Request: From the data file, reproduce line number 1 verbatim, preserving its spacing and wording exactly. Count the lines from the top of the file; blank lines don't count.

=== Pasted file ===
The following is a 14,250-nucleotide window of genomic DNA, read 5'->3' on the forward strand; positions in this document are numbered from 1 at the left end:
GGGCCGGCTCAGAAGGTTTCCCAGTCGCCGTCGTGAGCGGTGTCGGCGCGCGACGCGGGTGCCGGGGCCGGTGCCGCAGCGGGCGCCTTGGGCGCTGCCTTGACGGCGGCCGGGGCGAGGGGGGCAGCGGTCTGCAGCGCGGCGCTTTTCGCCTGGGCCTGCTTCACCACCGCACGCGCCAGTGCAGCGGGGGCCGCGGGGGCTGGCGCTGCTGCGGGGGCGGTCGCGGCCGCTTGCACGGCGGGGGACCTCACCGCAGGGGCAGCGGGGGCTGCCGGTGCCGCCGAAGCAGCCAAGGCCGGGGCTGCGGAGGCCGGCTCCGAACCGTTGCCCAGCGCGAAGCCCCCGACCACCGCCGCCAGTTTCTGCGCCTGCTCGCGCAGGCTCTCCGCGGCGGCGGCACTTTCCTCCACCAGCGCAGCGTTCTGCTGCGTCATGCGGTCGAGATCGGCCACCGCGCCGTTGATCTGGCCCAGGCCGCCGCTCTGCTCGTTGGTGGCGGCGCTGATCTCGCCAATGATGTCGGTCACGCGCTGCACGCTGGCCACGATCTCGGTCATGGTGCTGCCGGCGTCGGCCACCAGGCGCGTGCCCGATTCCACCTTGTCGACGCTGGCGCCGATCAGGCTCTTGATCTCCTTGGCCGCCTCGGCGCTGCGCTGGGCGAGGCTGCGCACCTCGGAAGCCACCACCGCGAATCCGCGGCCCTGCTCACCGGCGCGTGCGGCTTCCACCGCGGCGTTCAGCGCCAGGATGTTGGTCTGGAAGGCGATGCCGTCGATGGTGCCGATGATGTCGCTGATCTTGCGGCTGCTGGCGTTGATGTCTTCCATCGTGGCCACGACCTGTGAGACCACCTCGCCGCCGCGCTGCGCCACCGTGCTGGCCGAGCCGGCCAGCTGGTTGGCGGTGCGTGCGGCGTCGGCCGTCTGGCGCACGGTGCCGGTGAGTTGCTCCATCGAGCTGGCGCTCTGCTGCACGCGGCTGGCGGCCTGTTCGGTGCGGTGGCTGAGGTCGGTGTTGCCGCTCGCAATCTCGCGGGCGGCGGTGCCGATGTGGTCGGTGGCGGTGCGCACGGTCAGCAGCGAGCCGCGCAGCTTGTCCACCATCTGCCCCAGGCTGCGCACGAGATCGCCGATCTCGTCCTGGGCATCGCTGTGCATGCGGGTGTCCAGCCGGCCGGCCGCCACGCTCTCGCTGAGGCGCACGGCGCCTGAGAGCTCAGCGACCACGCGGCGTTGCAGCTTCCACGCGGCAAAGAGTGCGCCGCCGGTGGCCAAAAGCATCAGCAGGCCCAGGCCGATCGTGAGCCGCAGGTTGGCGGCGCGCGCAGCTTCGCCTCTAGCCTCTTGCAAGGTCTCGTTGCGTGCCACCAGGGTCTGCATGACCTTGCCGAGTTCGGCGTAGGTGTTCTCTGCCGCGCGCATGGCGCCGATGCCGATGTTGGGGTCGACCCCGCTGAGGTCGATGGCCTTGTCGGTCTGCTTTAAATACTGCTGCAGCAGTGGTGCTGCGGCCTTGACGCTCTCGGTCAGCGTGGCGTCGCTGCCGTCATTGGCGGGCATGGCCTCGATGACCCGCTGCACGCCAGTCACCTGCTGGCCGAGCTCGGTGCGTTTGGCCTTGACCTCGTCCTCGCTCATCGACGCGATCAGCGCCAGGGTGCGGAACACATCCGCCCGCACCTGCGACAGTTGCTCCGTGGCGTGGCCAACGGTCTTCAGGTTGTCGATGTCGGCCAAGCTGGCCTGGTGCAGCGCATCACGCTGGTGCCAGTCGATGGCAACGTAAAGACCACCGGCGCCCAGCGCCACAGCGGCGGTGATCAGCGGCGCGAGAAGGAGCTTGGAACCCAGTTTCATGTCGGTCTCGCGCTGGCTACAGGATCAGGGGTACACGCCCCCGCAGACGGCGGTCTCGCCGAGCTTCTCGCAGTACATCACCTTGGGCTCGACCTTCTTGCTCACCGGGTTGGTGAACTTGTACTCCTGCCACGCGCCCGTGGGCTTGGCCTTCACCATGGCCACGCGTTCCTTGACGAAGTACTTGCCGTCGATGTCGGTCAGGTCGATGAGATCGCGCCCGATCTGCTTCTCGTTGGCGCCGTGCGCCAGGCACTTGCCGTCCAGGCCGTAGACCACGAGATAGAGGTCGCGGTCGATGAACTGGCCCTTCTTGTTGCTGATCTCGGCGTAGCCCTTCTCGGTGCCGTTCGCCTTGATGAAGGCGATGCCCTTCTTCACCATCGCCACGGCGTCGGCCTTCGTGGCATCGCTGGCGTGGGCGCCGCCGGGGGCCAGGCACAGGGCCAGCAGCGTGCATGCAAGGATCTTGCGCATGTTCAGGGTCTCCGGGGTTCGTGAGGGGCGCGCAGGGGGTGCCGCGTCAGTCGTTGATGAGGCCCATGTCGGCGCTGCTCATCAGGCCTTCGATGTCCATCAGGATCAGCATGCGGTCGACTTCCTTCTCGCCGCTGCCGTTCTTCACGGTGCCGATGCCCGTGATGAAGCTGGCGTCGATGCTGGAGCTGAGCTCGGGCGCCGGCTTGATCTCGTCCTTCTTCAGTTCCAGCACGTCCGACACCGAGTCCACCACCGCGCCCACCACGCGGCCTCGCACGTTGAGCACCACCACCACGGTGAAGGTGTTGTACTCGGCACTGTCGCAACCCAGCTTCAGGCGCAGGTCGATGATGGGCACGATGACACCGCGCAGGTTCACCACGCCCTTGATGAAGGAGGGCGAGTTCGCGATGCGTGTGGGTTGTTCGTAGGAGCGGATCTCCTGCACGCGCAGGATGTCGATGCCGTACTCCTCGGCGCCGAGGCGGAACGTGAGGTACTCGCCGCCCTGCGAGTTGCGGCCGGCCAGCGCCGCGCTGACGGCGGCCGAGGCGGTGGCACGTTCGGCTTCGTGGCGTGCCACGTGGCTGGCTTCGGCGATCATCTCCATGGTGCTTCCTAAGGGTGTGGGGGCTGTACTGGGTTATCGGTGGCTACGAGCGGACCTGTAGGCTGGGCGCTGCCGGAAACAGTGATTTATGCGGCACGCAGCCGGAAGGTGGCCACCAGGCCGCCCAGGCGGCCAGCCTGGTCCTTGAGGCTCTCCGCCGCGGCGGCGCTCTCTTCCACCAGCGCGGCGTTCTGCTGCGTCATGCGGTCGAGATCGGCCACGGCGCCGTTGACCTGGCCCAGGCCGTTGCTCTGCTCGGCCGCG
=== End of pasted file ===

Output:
The following is a 14,250-nucleotide window of genomic DNA, read 5'->3' on the forward strand; positions in this document are numbered from 1 at the left end: